Some medicines used for weight loss or the treatment of depression can have some adverse effects on the patient suffering from pulmonary hypertension.

DRUG ADDICTION: 

Addiction to various kinds of drugs

HIGHER ALTITUDE LOCATION: 

If someone lives in a high-altitude region for the long term, they may gradually develop the disease.

ASBESTOS EXPOSURE: 

Prolonged exposure to asbestos particles poses a high risk of developing this disease.

 

Clinical Treatments

The treatment for pulmonary hypertension varies from patient to patient, depending on the patient's symptoms. The medications prescribed by the doctor are targeted at reducing your problematic symptoms, such as:

1. Vasodilators 

Vasodilators are for dilating blood vessels that have become narrower. The doctor can administer these drugs orally and intravenously, or they can be inhaled through a nebulizer.

2. Calcium Channel Blockers 

Calcium channel blockers for decreasing blood pressure in your lungs and the whole body. The walls of the blood vessels get relaxed due to this.

3. Warfarin 

Warfarin is an anticoagulant, which means it dissolves any blood clot that may be present in your lung capillaries.

4. Oxygen Therapy

Oxygen therapy, in which pure oxygen is provided for inhalation. Your doctor may prescribe this if you are going to a higher altitude or have sleep apnea. This therapy is often needed in the later stages of the disease, even during simple physical movements.

5. Diuretics 

Diuretics help the kidneys in better removal of extra fluids. Hence, your body parts will not accumulate extra fluids, and the heart can work more efficiently.

6. Guanylate cyclase stimulators 

Guanylate cyclase stimulators help increase the amount of nitric acid in the body. This nitric oxide helps relax the walls of blood vessels. however, you should check with your doctor about the side effects of this drug and then proceed.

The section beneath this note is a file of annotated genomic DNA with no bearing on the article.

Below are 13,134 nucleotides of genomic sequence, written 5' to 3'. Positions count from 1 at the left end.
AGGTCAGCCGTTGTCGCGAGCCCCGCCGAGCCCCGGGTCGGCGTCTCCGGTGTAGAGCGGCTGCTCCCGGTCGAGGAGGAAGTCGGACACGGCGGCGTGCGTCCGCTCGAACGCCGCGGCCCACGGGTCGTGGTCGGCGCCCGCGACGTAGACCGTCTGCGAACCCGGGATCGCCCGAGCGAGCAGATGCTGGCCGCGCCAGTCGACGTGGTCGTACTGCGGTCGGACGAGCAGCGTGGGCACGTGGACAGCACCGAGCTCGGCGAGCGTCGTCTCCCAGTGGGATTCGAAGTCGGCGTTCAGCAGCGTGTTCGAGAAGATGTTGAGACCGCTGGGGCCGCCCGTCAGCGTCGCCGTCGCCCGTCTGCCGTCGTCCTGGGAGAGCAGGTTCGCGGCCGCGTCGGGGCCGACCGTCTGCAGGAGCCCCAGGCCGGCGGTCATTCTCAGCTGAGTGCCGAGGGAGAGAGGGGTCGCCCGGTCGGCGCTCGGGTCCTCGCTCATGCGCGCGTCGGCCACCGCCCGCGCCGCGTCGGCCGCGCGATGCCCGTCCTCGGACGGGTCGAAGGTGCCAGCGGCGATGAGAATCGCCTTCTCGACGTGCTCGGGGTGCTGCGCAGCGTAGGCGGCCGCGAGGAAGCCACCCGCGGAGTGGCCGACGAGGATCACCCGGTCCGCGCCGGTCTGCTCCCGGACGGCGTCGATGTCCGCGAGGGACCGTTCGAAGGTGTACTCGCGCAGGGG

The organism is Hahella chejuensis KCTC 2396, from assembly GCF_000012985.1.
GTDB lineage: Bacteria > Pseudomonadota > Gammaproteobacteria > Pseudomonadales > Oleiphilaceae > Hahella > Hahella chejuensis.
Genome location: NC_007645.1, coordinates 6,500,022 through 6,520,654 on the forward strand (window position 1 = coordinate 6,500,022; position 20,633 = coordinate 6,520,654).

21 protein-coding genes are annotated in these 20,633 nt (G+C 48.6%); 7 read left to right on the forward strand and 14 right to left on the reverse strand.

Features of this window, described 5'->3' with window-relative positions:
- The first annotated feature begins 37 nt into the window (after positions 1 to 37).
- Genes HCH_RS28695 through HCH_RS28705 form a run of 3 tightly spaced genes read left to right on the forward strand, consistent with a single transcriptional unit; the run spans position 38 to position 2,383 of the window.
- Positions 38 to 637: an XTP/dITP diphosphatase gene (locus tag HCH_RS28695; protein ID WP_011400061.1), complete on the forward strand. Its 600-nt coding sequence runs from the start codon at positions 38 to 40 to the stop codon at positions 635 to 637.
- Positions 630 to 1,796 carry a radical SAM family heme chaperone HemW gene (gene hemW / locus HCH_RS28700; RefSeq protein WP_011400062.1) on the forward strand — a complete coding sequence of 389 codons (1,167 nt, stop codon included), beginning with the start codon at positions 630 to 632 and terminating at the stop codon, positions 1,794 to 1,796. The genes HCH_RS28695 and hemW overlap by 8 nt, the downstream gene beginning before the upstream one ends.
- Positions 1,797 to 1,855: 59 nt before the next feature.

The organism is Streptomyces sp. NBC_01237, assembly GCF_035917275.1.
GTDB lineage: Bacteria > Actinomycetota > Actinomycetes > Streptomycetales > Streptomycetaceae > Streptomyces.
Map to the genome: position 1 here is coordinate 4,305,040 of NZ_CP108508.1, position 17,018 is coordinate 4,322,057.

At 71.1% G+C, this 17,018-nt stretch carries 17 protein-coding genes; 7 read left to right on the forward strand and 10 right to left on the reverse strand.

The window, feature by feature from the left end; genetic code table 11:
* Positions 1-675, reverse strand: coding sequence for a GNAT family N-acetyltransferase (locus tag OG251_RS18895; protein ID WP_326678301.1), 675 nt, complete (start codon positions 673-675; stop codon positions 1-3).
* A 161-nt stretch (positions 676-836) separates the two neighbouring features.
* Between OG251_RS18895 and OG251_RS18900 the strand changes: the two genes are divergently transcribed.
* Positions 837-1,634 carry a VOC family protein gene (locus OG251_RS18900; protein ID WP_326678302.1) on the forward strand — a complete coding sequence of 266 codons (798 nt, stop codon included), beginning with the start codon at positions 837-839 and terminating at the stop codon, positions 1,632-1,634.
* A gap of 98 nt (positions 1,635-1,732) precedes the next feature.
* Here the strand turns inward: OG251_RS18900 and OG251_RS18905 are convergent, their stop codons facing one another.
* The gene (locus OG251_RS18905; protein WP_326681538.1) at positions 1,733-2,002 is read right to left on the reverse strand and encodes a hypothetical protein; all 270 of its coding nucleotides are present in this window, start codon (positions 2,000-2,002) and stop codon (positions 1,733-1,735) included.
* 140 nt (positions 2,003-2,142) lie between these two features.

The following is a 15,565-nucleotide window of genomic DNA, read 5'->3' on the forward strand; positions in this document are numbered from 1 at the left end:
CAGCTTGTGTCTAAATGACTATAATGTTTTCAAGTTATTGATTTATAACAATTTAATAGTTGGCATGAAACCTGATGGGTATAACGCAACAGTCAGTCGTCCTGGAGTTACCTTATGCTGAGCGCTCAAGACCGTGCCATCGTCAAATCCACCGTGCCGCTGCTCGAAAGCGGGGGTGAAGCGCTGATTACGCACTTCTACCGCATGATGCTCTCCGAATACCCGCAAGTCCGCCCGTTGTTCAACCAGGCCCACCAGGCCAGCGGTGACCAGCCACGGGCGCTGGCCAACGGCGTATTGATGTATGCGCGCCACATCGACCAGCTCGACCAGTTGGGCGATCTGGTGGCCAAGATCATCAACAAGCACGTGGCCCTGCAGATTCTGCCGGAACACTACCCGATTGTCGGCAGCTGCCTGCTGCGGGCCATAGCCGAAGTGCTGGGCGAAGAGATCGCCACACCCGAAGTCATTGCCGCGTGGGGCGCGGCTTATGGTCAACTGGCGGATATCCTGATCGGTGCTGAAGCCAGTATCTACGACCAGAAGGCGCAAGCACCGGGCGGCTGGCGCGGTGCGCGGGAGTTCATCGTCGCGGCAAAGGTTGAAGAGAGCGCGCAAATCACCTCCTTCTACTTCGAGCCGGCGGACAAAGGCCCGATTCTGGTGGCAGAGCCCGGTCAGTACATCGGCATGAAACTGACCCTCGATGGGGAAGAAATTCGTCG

7. Endothelin receptor antagonists 

Endothelin receptor antagonists can help slow the effects of endothelin, a specific peptide produced in your body (which can be found as an amino acid chain). It is responsible for blocking arteries and veins.

If none of the medicines can relieve the patient, Surgery is the option to adopt.

Atrial septostomy is the surgical procedure followed for pulmonary hypertension if all the other medicinal options cannot provide relief to the patient. In this procedure, the surgeon makes an opening between the left and right atria (the upper right and left chambers of the heart).  The pressure on the right side of the heart gets relieved due to this.

Another suggested surgical procedure is the complete transplantation of the lungs

Precautions

There are some major precautions that the patient should follow to avoid making the condition more dangerous:

A. Do not take any medicines without properly discussing them with your doctor. It may not provide relief and may worsen the situation.
B. Avoid going to high-altitude regions. If you live in any region like this, consult your doctor for the necessary protocols.
C. Quit smoking as soon as possible. If not possible by yourself, ask for help. Smoking may worsen your lung conditions.
D. Regular check-up with your doctor is mandatory for a long and healthy lifestyle.
E. Avoid coffee, alcoholic drinks, or any other beverage which causes high blood pressure.

We hope this has helped you understand the various risks associated with Pulmonary Hypertension. We strongly recommend you consider prevention over cure and take utmost precautions.